Loeb’s Third Point Re Pushes into U.S. With Hires after Stock Fall

By | December 5, 2014

Third Point Reinsurance Ltd., the Bermuda-based company co-founded by hedge-fund manager Dan Loeb, is expanding in the U.S. after underwriting losses fueled a stock slump.

The reinsurer hired Tom Wafer and Jonathan Norton, formerly of Alterra Capital Holdings Ltd., to establish U.S. operations. Third Point Re plans to form a subsidiary with a U.S. office, the reinsurer said today in a statement.

Third Point Re declined 20 percent this year in New York trading as investors including hedge funds crowd into the business of providing backup coverage for primary insurers. That’s forced reinsurers to reduce prices to maintain accounts, or lose clients.

“We don’t do that many deals,” Chief Executive Officer John Berger said in a conference call last month, a day after the company posted a $1.8 million underwriting loss in the property and casualty reinsurance segment. “A small deal takes as much time as a big deal, so let’s put the effort into big deals. We have a small staff here.”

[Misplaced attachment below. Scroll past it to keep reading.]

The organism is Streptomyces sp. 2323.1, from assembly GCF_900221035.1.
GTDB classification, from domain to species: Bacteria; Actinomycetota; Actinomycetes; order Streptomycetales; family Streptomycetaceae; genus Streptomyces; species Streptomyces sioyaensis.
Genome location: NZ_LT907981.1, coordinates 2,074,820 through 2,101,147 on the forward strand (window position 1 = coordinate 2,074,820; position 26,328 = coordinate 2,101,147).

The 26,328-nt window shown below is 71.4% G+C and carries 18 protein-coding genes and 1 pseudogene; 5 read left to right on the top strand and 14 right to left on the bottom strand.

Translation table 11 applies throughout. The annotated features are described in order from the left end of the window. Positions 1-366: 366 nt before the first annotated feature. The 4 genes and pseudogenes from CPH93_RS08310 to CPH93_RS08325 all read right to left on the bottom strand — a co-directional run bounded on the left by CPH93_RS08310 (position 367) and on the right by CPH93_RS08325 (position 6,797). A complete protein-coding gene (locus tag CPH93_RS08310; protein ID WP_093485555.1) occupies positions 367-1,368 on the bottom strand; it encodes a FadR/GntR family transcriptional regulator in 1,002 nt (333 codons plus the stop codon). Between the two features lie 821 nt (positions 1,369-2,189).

Third Point Re had 20 employees as of Dec. 31, according to a regulatory filing, with 18 of them in Bermuda. The company joins David Einhorn’s Greenlight Capital Re Ltd. in bolstering its staff. Cayman Islands-based Greenlight Re in September hired Tim Adair and Cliff Dunigan to build the longer-duration casualty business.

Together Again
Third Point Re’s latest hires were executives at Alterra until the company was acquired last year by Markel Corp. They worked with Berger for more than a decade, including at Harbor Point Ltd., which merged in 2010 with Max Capital Group Ltd. to form Alterra. Third Point Re hasn’t reached a final decision on where the U.S. office will be located, a company representative said in an e-mail.

Wafer has a bachelor’s degree from Manhattanville College and an MBA from Fordham University. Norton got his undergraduate degree from Duke University and MBA from Emory University.

Third Point Re slipped 8 cents to $14.83 at 10:55 a.m. in New York. The reinsurer’s decline this year compares with the 12 percent gain on the Standard & Poor’s 500 Index.

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